The higher two pairs of strings (B & E) are tuned exactly the same as the paired strings.
When you play the B pair of strings together, you will hear that they sound exactly the same.
When we write out the tuning for a 12-string guitar, we write it as:
eE aA dD gG BB EE
The uppercase letters are tuned to normal 6-string guitar tuning. The lowercase letters represent notes that are tuned an octave higher than normal.
From left-to-right in the earlier diagram, the strings are tuned:
- e: an octave higher than the thicker paired string
- E: normal 6-string guitar tuning
- a: an octave higher than the thicker paired string
- A: normal 6-string guitar tuning
- d: an octave higher than the thicker paired string
- D: normal 6-string guitar tuning
- g: an octave higher than the thicker paired string
- G: normal 6-string guitar tuning
- B: normal 6-string guitar tuning
- B: normal 6-string guitar tuning
- E: normal 6-string guitar tuning
- E: normal 6-string guitar tuning
After you try this once or twice, it will start to make sense and you’ll quickly feel comfortable with tuning your 12-string guitar.
If you’re ready to try to tune your guitar, skip ahead to the section on how to tune a 12-string guitar with a tuner.
Tuning a 12-String Guitar a Half-Step Down
If you look up songs for 12-string guitars, you may notice that a lot of them are tuned a half-step down.
The reason a lot of older 12-string guitar songs are tuned a half-step down is because of the tension standard tuning places on the guitar’s neck.
Having the tension of 12 strings pulling is a great strain on the guitar, so it used to be common to tune 12-string guitars down to take some tension off of the neck.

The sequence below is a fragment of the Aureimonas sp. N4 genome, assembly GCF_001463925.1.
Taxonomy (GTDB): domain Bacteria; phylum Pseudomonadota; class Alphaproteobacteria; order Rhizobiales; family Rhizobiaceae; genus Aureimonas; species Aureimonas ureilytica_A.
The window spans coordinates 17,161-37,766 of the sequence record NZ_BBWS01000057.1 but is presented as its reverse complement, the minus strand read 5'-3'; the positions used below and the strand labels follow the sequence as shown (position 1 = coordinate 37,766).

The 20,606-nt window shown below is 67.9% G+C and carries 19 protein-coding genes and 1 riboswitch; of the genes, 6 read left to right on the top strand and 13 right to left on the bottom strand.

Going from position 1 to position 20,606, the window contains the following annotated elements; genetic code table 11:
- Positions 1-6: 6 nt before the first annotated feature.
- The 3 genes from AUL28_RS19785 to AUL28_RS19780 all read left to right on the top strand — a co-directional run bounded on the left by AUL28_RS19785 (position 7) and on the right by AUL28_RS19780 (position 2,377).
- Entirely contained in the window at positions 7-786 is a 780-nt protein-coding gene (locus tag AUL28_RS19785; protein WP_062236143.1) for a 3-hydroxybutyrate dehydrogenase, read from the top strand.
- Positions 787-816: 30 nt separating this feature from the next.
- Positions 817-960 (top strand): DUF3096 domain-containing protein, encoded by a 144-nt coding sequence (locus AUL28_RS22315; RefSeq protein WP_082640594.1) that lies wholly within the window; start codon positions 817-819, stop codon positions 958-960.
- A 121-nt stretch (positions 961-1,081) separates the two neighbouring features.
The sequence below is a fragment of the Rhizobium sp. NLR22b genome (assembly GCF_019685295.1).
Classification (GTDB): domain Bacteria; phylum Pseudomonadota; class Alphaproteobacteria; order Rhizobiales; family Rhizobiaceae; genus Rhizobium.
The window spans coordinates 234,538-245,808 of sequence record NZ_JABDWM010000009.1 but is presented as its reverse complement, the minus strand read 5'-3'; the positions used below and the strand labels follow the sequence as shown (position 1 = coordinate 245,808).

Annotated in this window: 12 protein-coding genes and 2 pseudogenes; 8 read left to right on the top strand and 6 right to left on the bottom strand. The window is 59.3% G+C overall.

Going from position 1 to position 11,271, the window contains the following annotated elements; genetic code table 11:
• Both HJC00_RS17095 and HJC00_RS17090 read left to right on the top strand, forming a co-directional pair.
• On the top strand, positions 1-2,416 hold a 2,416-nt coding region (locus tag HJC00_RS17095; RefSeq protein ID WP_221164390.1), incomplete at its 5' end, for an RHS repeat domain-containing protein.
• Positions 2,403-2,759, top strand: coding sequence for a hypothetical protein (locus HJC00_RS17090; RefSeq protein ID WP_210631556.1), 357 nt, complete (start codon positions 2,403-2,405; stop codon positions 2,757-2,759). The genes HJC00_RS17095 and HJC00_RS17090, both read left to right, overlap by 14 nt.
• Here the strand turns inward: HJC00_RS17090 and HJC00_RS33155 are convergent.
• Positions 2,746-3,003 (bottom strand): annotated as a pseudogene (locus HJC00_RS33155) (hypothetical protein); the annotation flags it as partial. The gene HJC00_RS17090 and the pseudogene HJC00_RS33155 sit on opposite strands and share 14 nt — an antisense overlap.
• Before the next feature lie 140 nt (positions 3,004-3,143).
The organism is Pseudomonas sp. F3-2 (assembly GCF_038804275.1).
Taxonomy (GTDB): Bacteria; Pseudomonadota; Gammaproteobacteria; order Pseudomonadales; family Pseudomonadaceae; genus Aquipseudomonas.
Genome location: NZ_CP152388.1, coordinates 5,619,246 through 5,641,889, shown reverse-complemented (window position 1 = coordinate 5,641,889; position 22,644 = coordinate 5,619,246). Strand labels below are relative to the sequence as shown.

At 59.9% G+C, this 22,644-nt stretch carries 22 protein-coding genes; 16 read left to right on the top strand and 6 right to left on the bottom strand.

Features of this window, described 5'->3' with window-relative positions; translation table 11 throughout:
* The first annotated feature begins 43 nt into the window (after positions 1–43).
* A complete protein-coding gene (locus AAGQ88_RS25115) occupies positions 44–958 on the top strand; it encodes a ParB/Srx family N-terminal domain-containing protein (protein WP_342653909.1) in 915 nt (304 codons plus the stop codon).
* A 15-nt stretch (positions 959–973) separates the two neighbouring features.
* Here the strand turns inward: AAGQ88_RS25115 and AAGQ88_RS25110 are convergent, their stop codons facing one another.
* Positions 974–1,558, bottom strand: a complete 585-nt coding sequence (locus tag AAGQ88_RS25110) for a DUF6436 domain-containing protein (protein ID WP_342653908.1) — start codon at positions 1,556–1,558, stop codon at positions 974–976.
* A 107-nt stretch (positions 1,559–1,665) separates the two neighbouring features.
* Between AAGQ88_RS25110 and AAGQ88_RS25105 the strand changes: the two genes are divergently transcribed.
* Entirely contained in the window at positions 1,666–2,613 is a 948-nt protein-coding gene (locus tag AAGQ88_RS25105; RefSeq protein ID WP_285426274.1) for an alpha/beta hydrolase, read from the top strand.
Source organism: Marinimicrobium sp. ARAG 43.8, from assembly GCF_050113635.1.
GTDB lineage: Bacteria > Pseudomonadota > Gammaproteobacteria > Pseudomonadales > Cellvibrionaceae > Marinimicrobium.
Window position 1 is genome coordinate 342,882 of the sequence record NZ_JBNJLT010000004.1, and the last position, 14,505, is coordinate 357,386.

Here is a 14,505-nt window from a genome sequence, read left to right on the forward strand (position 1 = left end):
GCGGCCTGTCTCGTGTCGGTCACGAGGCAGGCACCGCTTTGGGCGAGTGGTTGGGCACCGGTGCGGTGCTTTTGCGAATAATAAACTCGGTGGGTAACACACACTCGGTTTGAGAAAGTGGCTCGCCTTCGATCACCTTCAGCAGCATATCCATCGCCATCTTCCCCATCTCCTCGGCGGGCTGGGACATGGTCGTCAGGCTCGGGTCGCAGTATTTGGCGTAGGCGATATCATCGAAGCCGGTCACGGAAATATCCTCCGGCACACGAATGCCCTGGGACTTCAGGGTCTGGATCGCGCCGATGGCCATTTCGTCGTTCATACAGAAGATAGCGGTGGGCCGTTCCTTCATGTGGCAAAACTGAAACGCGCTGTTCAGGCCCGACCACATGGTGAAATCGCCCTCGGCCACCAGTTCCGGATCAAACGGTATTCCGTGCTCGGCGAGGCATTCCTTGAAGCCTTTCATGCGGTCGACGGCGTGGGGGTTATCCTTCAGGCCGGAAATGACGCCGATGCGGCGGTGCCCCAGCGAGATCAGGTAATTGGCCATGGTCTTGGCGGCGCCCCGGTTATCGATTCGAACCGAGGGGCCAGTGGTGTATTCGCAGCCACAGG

Tuning a 12-string guitar down a half-step is also a great way to get used to playing it. If you find your fingers hurt when playing a 12-string guitar, try tuning down to give your fingers some relief.
To tune a 12-string guitar a half-step down, tune your guitar as normal, then tune every string down a semitone (or half-step). This means E becomes E-flat (Eb), A becomes A-flat (Ab) and so on.
Learn more about Eb (E Flat) Tuning in this guide.
Here is a diagram of the strings on a 12-string guitar tuned a half-step down:
We still tune the strings as if there are six pairs and the lower four pairs are tuned an octave apart. The only difference between this tuning and standard tuning is each string is a half-step lower.
If you tune your 12-string guitar a half-step down, you can still play any song written for standard tuning.
Simply place a capo on the first fret and your guitar will play in standard tuning.
Check out capos suitable for 12-string guitars in this guide.
Tuning a 12-String Guitar to Drop-D
You can easily tune your 12-string guitar to Drop-D and play any song written for Drop-D guitars.
First, tune your 12-string guitar to standard, following the above steps. Then lower the low-E pair of strings down a whole-step to D. All other strings remain the same.
Learn more about Drop D Tuning in this guide for chords, songs, scales, and fretboard diagrams.
Here is a diagram of the strings on a 12-string guitar tuned to Drop-D:
As you can see, only the lowest pair of strings change. The pair is still an octave apart, only this time they are tuned to D.
Tuning a 12-String Guitar to Open Tuning
You can tune a 12-string guitar to any open tuning you want. As long as you remember to tune the string in pairs and tune the lower four pairs an octave apart, you can use any open tuning.
Here are some common open tunings on 6-string guitars:
- Open E: E B E G# B E
- Open D: D A D F# A D
- Open C: E C G C G C